U.S. Pat. No. 3,645,638 describes a series of substantially identical individual single tooth thread cutting tools that are rotated concurrently about the axis of a pipe and applied in cutting relation in succession at the same starting point by movement radially in a time delay relation to each other. The cutting tools are retracted from the pipe in succession in the same order in which they were engaged with the pipe in the same time delay relation to each other. A die head with eight identical cutting tools is shown.
U.S. Pat. No. 2,267,506 discloses a diestock for cutting threads on pipe with four multitooth chasers spaced ninety degrees from each other. U.S. Pat. No. 2,556,742 also discloses a die head with four thread chasers arranged at spaced locations circumferentially arranged ninety degrees from each other. Neither of these references teach or suggest that the chasers may each be of unique profile.
Other references of interest are U.S. Pat. Nos. 5,002,440; 4,117,563; 1,647,037; 1,459,240; 1,418,323; 1,076,188; 861,682; and 828,808.
The present invention is of a method of cutting threads on tubular goods utilizing four chasers each of unique profile. The chasers are mounted in blocks on a die head of a rotary spindle thread cutting machine. The blocks may be equally spaced circumferentially in the die head. In another embodiment the invention is of a method for cutting threads using a threading machine having a die head comprising six blocks. A first set of three blocks are equally spaced circumferentially one hundred and twenty degrees from each other. A second set of three blocks are located intermediate the blocks of the first set and spaced one hundred and twenty degrees from each other. The method includes mounting four chasers each having a unique profile in the blocks of the first set and one of the blocks of the second set. Turning tools are mounted in the remaining blocks of the second set and advanced to remove excess metal from the cylindrical part. The chasers are radially advanced to cut threads in the part. Preferably the chasers are advanced uniformly. The method decreases metal burrs on the first and last portions of threads being applied to the part by reducing the total tool cutting forces imposed on the part and the threading machine.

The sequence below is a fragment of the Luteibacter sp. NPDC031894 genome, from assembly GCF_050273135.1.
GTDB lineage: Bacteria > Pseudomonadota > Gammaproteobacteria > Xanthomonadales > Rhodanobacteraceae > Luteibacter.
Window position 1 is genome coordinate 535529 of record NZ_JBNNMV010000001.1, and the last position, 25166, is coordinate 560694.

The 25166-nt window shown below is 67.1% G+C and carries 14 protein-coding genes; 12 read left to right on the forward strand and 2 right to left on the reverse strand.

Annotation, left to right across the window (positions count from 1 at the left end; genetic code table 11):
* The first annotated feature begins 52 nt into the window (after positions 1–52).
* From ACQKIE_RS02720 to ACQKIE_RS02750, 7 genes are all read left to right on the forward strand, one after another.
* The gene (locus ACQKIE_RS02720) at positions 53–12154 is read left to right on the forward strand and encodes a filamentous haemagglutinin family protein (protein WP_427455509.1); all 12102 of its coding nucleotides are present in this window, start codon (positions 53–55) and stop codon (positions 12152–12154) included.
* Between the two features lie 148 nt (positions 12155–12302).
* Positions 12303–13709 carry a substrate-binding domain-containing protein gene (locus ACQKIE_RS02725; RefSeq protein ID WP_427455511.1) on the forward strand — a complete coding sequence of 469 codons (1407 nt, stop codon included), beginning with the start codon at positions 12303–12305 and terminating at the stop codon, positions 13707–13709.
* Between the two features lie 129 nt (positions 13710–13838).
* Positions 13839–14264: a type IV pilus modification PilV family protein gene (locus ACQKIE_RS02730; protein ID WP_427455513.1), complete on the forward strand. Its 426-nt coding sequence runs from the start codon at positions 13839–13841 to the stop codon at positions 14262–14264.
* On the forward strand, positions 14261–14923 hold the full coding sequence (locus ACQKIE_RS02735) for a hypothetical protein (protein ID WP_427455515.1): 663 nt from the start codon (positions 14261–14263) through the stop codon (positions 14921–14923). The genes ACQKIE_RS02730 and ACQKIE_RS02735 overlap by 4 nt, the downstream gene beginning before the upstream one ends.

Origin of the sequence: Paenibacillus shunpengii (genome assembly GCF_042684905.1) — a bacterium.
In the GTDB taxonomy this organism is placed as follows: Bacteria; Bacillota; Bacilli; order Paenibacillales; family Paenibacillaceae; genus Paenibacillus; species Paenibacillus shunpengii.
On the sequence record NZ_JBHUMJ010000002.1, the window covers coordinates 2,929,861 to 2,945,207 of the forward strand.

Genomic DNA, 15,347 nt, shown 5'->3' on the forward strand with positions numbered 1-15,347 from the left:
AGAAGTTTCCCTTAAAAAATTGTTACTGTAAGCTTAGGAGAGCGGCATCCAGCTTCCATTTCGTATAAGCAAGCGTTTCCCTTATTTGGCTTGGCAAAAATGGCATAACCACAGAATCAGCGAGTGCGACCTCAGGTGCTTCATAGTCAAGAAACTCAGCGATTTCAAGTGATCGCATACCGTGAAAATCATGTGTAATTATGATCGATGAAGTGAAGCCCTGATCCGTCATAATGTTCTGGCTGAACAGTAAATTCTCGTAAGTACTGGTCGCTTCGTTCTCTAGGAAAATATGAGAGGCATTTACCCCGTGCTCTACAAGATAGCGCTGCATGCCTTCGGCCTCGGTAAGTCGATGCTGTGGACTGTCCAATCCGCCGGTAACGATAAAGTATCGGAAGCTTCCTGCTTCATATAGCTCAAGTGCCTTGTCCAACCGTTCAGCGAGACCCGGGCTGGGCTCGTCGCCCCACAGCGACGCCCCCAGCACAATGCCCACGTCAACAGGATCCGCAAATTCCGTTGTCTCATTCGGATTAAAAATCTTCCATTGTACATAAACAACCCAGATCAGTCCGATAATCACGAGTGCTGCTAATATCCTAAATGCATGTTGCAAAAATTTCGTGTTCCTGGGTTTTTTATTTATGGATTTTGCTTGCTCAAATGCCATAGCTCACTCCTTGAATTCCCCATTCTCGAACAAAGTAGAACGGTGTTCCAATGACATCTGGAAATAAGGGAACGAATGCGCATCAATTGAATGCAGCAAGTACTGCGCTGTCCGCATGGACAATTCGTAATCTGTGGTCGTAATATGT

FIG. 1 is a schematic representation of a front view of a die head of a dedicated threading machine having six circumferentially spaced blocks, with turning tools mounted in two of the blocks and thread chasers mounted in four of the blocks according to the method of this invention.
FIGS. 2A, 2B, 2C and 2D are side views of each of the four thread chasers of the present invention showing the unique thread profile of each chaser.
Rotary spindle threading machines are well known. Typical rotary spindle thread cutting machines are illustrated in U.S. Pat. Nos. 3,082,446 and 3,812,548, the specifications of which are incorporated herein by reference. Referring to FIG. 1 a die head 10 for a rotary spindle threading machine (not shown) has a first turning tool 12 mounted in block 14 and a second turning tool 16 mounted in block 18 of the die head. Turning tools 12 and 16 are adapted to remove excess metal from a cylindrical part, such as a pipe or a tubular connector, in preparation for the threading process. In the prior art of threading with this type of machine a third turning tool is normally mounted in block 20 of the die head and three thread chasers are mounted in blocks a first set of blocks 22, 24, and 26.
According to the present invention, thread chasers 28, 30, and 32 are mounted in the first set of blocks 22, 24 and 26, respectively, and a fourth thread chaser 34 is mounted in block 20 of a second set of blocks 14, 18 and 20, instead of a turning tool. Referring to FIGS. 2A through 2D, each chaser has a unique profile. The profile of each chaser is designed to progressively make cuts of increasing width and depth in the part until the fourth chaser completes the final thread profile. The chasers are designed to form the threads, preferably with a single pass operation on the rotary spindle-threading machine. Heretofore, it has not been possible to form threads using four chasers of unique profile because the tolerances required for the cutting teeth of four chaser sets, as distinguished from three chaser sets, are so small. However, we have found that a fourth chaser can be used on a three chaser dedicated threading machine which, by reducing the total tool cutting forces imposed on the part and said threading machine, will provide threads of higher quality than were previously attainable. Indeed metal burrs on the first and last portion of threads formed on the part being machined are significantly reduced. Also threads of closer tolerance can be made using four chasers in a dedicated machine as compared to threads made using three chasers in those machines.